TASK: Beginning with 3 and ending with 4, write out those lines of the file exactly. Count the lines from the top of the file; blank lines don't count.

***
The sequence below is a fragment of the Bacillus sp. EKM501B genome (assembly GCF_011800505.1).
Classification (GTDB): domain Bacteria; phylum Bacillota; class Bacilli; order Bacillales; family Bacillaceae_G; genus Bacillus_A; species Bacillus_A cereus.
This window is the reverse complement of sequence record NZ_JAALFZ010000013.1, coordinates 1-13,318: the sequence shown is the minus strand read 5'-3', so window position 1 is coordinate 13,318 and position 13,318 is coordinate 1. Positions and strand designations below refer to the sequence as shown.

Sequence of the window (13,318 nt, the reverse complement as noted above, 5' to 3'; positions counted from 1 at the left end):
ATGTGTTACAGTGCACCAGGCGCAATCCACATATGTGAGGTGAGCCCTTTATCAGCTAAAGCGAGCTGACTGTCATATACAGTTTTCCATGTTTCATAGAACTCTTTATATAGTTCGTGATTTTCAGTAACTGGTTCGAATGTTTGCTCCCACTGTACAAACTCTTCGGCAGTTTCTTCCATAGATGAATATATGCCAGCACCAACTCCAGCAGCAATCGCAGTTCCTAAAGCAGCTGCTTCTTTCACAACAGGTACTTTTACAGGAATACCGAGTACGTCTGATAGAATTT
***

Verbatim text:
This window is the reverse complement of sequence record NZ_JAALFZ010000013.1, coordinates 1-13,318: the sequence shown is the minus strand read 5'-3', so window position 1 is coordinate 13,318 and position 13,318 is coordinate 1. Positions and strand designations below refer to the sequence as shown.

Sequence of the window (13,318 nt, the reverse complement as noted above, 5' to 3'; positions counted from 1 at the left end):